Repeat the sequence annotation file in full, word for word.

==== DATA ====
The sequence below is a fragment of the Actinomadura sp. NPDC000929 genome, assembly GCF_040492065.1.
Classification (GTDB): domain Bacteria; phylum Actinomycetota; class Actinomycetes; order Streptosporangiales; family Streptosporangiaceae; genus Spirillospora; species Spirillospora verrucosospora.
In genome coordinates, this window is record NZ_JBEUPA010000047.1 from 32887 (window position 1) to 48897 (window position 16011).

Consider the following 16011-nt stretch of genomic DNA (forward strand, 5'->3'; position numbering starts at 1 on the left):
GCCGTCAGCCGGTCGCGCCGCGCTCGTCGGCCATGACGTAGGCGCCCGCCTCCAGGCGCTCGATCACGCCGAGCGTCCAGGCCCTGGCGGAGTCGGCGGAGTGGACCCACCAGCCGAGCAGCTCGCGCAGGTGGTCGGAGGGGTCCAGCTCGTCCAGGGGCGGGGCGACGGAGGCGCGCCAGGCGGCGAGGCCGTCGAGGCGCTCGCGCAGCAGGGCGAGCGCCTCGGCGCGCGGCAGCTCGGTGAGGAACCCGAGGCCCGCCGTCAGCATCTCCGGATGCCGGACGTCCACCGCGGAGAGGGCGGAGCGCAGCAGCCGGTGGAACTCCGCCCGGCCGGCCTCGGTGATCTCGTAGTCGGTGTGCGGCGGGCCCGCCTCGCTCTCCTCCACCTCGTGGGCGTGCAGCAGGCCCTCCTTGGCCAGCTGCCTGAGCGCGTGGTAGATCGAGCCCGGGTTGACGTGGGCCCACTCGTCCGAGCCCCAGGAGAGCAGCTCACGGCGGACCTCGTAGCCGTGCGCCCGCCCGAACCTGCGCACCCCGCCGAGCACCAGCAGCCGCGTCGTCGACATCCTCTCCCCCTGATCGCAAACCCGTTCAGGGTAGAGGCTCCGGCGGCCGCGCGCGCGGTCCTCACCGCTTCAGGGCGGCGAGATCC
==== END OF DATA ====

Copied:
The sequence below is a fragment of the Actinomadura sp. NPDC000929 genome, assembly GCF_040492065.1.
Classification (GTDB): domain Bacteria; phylum Actinomycetota; class Actinomycetes; order Streptosporangiales; family Streptosporangiaceae; genus Spirillospora; species Spirillospora verrucosospora.
In genome coordinates, this window is record NZ_JBEUPA010000047.1 from 32887 (window position 1) to 48897 (window position 16011).

Consider the following 16011-nt stretch of genomic DNA (forward strand, 5'->3'; position numbering starts at 1 on the left):
GCCGTCAGCCGGTCGCGCCGCGCTCGTCGGCCATGACGTAGGCGCCCGCCTCCAGGCGCTCGATCACGCCGAGCGTCCAGGCCCTGGCGGAGTCGGCGGAGTGGACCCACCAGCCGAGCAGCTCGCGCAGGTGGTCGGAGGGGTCCAGCTCGTCCAGGGGCGGGGCGACGGAGGCGCGCCAGGCGGCGAGGCCGTCGAGGCGCTCGCGCAGCAGGGCGAGCGCCTCGGCGCGCGGCAGCTCGGTGAGGAACCCGAGGCCCGCCGTCAGCATCTCCGGATGCCGGACGTCCACCGCGGAGAGGGCGGAGCGCAGCAGCCGGTGGAACTCCGCCCGGCCGGCCTCGGTGATCTCGTAGTCGGTGTGCGGCGGGCCCGCCTCGCTCTCCTCCACCTCGTGGGCGTGCAGCAGGCCCTCCTTGGCCAGCTGCCTGAGCGCGTGGTAGATCGAGCCCGGGTTGACGTGGGCCCACTCGTCCGAGCCCCAGGAGAGCAGCTCACGGCGGACCTCGTAGCCGTGCGCCCGCCCGAACCTGCGCACCCCGCCGAGCACCAGCAGCCGCGTCGTCGACATCCTCTCCCCCTGATCGCAAACCCGTTCAGGGTAGAGGCTCCGGCGGCCGCGCGCGCGGTCCTCACCGCTTCAGGGCGGCGAGATCC